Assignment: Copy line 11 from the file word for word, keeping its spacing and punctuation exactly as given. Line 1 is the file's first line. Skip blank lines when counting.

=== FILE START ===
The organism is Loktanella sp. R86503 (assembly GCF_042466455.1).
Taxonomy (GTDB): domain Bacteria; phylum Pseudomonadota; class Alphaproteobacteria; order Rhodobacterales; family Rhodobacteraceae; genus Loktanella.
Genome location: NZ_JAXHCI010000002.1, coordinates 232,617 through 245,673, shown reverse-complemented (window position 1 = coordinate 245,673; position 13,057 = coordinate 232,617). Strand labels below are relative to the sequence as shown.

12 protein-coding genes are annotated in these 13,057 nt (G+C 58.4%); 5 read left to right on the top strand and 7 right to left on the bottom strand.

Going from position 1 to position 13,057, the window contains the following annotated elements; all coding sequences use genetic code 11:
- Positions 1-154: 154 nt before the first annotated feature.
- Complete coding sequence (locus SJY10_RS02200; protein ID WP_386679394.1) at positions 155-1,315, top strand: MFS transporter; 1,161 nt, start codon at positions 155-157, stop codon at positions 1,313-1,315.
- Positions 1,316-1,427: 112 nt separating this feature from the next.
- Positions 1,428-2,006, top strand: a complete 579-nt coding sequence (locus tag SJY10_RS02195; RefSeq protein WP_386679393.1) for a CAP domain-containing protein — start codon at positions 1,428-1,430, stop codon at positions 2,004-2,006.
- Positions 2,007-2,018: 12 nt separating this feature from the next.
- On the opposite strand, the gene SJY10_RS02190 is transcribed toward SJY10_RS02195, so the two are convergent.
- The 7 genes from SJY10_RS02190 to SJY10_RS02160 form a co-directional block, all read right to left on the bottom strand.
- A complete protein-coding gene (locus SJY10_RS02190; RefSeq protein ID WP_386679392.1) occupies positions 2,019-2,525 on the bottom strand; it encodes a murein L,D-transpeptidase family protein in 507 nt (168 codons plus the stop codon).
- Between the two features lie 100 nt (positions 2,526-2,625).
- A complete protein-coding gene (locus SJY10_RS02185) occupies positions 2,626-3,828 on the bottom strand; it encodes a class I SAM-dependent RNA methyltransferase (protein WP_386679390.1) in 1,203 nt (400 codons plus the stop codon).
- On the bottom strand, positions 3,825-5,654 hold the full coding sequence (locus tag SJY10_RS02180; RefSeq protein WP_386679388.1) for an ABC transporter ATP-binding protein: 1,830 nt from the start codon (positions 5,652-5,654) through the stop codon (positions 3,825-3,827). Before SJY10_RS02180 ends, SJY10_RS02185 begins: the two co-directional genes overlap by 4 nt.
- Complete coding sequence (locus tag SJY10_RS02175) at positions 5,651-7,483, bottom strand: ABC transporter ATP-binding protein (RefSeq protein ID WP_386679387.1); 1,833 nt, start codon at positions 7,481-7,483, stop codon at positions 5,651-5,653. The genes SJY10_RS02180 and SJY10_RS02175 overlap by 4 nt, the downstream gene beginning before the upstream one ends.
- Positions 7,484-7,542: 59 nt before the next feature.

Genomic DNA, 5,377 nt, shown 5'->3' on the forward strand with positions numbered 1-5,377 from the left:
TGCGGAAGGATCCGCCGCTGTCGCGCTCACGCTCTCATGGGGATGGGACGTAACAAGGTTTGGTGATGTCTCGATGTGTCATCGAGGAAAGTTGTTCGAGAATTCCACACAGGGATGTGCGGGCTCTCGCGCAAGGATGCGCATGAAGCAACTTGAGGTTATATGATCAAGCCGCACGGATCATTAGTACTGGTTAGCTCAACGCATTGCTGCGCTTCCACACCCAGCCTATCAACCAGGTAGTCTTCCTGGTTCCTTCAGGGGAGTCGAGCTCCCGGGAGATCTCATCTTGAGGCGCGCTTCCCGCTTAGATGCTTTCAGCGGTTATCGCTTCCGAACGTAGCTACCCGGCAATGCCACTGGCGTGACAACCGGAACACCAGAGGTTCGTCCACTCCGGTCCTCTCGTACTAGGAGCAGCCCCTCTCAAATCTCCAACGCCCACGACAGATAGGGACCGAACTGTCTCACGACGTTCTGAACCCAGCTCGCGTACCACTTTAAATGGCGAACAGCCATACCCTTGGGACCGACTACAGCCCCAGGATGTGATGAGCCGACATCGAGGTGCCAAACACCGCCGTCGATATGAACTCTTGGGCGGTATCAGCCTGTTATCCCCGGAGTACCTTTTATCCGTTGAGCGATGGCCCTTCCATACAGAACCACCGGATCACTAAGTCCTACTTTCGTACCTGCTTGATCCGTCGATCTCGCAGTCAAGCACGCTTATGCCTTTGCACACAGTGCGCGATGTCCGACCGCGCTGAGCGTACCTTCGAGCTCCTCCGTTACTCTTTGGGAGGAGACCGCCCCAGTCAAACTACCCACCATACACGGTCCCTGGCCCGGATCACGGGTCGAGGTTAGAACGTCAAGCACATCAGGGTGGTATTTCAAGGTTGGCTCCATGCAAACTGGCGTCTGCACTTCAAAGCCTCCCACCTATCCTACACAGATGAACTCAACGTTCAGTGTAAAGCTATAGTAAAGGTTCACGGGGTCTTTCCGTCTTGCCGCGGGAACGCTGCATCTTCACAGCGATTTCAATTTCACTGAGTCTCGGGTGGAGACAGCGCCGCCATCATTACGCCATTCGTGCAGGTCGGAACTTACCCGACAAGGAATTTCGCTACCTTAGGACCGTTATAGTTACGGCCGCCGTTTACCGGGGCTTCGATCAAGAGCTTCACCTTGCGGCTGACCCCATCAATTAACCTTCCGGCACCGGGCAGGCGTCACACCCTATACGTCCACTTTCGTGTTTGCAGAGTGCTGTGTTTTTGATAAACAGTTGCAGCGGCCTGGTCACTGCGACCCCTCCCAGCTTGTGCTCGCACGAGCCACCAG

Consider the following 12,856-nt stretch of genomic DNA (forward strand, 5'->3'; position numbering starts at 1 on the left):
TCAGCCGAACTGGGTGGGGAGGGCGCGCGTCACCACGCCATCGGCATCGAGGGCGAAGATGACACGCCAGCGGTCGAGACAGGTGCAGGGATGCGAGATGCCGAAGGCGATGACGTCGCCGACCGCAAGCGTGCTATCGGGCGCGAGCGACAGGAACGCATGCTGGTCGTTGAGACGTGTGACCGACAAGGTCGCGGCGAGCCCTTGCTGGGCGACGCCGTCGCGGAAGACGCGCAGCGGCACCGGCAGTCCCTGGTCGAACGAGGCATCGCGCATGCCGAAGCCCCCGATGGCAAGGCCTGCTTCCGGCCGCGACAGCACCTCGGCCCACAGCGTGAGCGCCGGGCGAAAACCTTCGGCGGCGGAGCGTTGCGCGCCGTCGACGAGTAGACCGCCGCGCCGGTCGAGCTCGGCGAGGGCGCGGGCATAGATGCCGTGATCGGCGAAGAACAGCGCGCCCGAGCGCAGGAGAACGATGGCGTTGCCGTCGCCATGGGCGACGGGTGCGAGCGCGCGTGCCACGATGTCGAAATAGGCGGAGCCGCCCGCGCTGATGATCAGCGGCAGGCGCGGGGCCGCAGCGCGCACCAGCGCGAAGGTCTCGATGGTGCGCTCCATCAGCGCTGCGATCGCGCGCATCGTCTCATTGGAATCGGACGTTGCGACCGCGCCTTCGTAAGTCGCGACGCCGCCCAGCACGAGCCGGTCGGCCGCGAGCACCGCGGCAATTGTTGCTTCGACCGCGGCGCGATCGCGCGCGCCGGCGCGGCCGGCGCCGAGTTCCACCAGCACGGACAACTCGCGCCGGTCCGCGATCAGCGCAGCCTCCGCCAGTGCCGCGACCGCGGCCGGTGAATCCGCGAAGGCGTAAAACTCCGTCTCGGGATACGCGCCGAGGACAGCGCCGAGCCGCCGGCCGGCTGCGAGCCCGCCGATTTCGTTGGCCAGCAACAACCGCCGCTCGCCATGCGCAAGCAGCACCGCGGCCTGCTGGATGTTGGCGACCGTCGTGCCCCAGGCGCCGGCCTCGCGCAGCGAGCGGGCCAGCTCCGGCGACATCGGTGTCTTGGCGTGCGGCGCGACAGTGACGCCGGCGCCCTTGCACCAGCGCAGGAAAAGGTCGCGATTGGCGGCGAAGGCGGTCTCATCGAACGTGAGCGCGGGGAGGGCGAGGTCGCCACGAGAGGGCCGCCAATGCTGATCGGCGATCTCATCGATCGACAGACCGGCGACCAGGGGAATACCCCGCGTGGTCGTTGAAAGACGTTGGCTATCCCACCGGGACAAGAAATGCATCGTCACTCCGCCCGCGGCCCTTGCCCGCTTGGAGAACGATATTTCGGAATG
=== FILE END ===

- On the opposite strand, the gene SJY10_RS02190 is transcribed toward SJY10_RS02195, so the two are convergent.